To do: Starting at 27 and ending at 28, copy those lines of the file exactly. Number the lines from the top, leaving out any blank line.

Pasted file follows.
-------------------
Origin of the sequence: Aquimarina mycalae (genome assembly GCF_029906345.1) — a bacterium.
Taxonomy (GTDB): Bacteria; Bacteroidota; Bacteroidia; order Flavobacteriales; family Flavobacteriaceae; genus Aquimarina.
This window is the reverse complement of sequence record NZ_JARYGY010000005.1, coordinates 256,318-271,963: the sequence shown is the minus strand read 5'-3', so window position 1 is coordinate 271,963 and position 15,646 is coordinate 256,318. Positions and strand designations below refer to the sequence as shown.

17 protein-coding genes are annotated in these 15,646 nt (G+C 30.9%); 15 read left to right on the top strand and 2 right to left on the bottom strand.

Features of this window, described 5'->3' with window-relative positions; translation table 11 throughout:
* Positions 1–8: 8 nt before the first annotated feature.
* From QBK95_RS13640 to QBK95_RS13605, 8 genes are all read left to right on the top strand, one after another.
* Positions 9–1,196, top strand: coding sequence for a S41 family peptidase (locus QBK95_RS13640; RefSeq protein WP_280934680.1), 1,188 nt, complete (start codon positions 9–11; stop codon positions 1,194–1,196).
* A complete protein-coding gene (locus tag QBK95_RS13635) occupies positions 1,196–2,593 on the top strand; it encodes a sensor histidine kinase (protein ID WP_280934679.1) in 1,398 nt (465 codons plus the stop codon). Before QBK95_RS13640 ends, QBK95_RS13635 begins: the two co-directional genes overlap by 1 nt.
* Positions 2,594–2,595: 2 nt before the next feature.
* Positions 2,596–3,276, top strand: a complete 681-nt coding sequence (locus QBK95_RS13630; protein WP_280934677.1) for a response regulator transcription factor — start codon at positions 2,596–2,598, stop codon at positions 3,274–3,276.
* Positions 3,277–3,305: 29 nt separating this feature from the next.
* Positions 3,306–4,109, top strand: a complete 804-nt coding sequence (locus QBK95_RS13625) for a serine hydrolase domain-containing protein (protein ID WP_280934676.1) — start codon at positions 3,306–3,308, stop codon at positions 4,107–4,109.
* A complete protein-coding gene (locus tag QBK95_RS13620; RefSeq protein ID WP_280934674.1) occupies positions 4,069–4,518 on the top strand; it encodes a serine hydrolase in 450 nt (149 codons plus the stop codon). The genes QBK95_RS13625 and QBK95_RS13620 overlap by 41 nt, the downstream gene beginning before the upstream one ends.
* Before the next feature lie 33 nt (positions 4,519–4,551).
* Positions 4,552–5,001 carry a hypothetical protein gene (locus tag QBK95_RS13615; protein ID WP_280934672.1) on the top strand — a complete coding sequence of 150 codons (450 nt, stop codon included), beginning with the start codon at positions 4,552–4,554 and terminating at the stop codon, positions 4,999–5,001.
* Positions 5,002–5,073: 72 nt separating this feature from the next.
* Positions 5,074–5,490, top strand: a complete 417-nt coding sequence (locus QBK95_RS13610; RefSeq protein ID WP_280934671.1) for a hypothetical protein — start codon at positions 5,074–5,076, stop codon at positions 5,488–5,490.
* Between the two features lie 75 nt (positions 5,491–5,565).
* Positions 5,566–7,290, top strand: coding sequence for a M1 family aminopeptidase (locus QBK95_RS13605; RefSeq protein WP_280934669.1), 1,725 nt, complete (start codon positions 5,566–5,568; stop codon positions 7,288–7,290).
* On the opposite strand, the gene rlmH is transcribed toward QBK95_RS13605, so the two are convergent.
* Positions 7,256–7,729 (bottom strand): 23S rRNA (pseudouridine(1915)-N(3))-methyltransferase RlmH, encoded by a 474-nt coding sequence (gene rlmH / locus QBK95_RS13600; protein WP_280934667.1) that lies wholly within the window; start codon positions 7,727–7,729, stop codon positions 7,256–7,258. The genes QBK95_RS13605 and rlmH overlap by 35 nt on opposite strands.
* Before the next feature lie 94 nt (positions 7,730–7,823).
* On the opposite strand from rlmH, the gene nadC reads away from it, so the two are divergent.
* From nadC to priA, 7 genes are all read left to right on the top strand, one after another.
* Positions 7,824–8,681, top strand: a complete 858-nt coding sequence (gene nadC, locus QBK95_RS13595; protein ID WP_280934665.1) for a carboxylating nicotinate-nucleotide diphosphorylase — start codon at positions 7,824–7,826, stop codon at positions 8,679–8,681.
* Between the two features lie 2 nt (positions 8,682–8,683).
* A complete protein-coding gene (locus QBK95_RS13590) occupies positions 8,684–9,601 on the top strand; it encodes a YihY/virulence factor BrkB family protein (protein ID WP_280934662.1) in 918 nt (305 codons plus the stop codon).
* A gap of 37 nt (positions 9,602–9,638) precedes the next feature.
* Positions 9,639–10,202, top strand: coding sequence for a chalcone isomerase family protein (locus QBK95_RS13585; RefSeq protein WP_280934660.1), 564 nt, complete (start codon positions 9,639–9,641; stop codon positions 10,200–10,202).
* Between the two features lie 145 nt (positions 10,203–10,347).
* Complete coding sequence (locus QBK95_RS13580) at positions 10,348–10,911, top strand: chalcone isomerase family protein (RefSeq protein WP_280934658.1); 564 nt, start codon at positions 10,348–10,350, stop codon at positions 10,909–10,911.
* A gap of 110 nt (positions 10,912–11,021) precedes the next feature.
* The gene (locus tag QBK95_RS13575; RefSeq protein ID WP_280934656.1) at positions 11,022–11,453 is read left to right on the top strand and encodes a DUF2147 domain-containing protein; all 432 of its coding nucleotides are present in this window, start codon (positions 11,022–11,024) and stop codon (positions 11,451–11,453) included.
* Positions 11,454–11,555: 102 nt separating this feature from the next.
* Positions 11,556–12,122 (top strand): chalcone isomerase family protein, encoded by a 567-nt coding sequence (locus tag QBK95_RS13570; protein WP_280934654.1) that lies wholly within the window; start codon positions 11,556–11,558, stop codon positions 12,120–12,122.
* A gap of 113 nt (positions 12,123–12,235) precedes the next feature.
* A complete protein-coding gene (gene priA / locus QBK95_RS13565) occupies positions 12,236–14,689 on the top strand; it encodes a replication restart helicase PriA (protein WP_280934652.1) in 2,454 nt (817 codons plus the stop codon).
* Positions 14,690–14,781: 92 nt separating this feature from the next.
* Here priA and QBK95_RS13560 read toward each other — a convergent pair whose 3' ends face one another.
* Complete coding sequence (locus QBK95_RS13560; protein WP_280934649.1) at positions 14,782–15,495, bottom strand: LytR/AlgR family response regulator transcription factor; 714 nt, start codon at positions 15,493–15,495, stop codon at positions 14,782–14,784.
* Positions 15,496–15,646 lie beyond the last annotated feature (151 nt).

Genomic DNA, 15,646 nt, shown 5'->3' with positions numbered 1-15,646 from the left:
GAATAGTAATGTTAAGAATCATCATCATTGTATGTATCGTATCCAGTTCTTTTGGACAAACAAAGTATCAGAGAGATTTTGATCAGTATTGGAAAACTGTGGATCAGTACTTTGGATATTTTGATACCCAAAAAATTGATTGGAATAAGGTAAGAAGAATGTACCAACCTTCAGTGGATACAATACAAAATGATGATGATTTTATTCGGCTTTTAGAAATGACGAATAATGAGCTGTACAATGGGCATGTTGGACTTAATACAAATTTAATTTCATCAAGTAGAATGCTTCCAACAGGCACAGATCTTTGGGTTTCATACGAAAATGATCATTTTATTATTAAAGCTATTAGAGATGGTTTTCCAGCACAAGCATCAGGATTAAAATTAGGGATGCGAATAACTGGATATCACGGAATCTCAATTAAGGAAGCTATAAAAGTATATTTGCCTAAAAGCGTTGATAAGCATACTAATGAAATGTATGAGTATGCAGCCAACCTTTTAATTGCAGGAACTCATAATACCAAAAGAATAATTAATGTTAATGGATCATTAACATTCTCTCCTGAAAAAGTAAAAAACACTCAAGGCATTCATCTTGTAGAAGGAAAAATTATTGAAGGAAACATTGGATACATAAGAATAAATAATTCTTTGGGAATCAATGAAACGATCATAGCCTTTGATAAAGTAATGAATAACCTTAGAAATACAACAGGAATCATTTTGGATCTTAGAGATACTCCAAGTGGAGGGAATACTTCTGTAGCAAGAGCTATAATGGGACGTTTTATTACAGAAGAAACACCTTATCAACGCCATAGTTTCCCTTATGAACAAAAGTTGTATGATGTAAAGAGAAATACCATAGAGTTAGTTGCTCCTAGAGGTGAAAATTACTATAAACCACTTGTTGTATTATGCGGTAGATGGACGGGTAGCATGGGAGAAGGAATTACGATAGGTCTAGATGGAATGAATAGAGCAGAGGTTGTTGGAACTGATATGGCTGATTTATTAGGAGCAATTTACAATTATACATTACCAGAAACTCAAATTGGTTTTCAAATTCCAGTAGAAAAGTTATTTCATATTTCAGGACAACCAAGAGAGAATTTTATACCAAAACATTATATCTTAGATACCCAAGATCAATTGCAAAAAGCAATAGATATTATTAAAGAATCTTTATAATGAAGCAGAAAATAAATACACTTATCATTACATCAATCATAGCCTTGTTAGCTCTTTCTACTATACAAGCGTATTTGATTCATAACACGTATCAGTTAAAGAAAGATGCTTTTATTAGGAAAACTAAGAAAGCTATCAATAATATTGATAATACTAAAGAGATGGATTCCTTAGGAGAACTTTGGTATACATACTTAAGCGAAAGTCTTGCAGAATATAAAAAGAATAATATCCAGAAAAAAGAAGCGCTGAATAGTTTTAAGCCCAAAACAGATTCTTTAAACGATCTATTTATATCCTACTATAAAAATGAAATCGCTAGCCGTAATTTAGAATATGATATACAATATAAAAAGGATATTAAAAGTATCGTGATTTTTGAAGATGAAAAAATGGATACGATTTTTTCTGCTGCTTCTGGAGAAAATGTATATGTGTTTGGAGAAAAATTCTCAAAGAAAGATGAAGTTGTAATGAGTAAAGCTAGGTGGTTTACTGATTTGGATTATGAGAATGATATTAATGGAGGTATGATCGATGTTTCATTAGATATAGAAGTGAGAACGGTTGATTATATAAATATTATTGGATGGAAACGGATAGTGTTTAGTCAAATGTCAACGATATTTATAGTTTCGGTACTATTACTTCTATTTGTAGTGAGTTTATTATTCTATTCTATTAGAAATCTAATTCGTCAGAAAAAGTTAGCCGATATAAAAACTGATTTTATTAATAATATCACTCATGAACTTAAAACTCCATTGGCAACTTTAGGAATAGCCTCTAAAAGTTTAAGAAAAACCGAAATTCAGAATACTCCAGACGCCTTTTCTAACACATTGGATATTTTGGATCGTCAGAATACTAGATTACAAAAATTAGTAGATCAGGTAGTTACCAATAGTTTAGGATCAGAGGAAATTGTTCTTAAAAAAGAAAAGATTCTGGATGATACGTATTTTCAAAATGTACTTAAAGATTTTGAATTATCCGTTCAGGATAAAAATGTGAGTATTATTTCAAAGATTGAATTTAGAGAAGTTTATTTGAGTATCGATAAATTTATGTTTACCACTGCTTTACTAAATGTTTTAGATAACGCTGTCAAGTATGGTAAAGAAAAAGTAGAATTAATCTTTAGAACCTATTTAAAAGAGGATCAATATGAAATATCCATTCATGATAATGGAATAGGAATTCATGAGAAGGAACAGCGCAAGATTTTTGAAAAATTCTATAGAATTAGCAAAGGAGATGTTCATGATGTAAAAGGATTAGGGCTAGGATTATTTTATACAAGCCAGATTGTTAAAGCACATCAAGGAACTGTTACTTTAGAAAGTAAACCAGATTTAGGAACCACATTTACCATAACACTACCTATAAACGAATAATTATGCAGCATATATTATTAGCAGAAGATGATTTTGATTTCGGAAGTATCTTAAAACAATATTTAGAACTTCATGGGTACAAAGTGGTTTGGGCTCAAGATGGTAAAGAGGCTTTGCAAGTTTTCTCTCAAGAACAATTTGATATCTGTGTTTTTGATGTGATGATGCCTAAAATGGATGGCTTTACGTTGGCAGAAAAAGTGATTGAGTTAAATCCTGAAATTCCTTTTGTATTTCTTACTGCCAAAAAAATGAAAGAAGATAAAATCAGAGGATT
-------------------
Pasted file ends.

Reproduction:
* Between the two features lie 2 nt (positions 8,682–8,683).
* A complete protein-coding gene (locus QBK95_RS13590) occupies positions 8,684–9,601 on the top strand; it encodes a YihY/virulence factor BrkB family protein (protein ID WP_280934662.1) in 918 nt (305 codons plus the stop codon).